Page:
Connectivity initiatives are the latest geopolitical tool for advancing influence in international relations and diplomacy. Against the backdrop of an emerging connectivity conflict, the responsibility is on likeminded countries and organizations to promote initiatives that embody transparency and universalism in connectivity projects and that benefit citizens in the long term. The EU and India are two important actors in this regard.
This paper by Maaike Okano-Heijmans and Jagannath P. Panda, published by The Institute for Security and Development Policy (ISDP), analyses the scope of cooperation in the field of connectivity between the EU and India, arguing that they are two important strategic poles of the current world order with shared interests. Europe and India are key actors of the western and non-western democratic liberal, both aiming to strengthen an “open, transparent and rules-based system of international politics and economics.” Realizing this potential requires candid and engaged strategic and economic exchange between the two sides. Responding to the need for both hard and soft infrastructure systems, many governments have factored connectivity as the lynchpin of their foreign policy.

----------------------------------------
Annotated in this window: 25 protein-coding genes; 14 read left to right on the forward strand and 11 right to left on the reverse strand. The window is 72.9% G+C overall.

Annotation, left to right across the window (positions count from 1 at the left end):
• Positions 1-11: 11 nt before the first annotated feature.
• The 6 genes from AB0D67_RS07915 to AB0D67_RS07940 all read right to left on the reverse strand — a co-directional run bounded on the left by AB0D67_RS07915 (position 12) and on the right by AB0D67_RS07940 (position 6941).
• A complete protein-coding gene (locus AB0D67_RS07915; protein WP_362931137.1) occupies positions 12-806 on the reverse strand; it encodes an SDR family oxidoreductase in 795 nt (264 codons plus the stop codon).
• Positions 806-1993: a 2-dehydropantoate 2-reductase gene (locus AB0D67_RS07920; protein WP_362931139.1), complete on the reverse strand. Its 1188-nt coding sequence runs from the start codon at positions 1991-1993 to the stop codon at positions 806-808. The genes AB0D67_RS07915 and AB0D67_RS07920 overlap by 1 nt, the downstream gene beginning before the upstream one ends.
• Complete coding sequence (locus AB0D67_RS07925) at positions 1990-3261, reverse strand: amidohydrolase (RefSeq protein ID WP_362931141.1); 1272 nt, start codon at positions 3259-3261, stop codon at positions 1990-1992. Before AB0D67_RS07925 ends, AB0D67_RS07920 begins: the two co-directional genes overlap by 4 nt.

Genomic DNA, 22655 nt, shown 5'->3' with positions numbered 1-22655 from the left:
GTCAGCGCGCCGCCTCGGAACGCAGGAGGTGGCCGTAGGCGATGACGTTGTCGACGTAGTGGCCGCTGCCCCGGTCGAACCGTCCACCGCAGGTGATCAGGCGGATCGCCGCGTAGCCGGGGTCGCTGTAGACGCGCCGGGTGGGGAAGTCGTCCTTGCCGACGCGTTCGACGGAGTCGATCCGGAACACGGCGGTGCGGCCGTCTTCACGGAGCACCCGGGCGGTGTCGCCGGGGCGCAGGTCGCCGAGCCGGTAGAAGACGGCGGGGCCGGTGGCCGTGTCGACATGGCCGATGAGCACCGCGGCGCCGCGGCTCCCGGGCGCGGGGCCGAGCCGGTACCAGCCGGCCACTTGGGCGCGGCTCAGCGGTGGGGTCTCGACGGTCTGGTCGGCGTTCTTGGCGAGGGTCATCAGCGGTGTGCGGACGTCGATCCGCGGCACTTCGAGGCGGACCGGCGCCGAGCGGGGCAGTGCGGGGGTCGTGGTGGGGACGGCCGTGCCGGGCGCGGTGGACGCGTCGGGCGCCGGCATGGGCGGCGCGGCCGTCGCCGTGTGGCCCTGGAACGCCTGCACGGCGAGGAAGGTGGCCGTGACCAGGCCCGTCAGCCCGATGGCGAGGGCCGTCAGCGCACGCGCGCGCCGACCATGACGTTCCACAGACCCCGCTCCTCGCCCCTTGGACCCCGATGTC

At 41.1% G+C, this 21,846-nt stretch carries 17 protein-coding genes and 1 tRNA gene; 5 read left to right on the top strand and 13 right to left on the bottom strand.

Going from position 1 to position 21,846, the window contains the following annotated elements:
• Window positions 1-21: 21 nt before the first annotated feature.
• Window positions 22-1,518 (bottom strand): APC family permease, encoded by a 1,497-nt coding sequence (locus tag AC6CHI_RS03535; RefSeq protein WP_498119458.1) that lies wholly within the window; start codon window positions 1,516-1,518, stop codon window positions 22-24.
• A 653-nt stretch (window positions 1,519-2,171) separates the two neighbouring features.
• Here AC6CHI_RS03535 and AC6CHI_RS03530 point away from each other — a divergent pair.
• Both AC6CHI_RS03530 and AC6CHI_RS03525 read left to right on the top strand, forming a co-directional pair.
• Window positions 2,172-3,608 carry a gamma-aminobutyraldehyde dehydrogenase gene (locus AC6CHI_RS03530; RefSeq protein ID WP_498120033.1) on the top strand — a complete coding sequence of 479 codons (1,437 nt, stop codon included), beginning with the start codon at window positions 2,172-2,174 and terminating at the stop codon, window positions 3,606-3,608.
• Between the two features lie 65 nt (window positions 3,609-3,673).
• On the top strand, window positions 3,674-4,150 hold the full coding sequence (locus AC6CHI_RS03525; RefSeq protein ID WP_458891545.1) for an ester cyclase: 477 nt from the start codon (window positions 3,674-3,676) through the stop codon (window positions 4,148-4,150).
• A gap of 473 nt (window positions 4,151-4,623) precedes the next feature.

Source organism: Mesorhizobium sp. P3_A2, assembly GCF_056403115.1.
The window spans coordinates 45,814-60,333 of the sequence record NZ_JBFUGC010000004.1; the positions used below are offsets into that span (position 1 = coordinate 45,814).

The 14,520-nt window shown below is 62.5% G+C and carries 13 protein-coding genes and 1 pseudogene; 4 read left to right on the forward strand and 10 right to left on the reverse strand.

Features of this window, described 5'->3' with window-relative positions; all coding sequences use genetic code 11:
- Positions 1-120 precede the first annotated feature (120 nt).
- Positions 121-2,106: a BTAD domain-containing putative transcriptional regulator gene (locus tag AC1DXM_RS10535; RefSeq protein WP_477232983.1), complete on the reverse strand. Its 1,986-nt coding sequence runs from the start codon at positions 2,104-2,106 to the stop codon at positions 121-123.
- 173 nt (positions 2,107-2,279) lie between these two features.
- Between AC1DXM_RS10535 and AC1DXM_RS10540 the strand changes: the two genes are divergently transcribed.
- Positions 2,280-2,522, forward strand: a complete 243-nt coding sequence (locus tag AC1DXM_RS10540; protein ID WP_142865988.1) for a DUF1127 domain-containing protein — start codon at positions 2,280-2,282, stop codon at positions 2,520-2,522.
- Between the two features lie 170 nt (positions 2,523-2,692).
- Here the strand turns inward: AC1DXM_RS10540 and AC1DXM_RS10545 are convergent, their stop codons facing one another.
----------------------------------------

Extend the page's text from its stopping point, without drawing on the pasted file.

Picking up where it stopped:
China’s Belt and Road Initiative (BRI) is only one of these, but it is the most developed of these initiatives by far. It could become the arch of the 21st-century world order. What is clear, is that this Chinese initiative challenges the current open and transparent rules-based system of international politics and economics advanced in the 20th century. Seen as a “manifestation of China’s re-globalization ambitions,” the BRI raises expectations of economic and political opportunities at one level while inviting skepticism and doubt over its operational mode at another.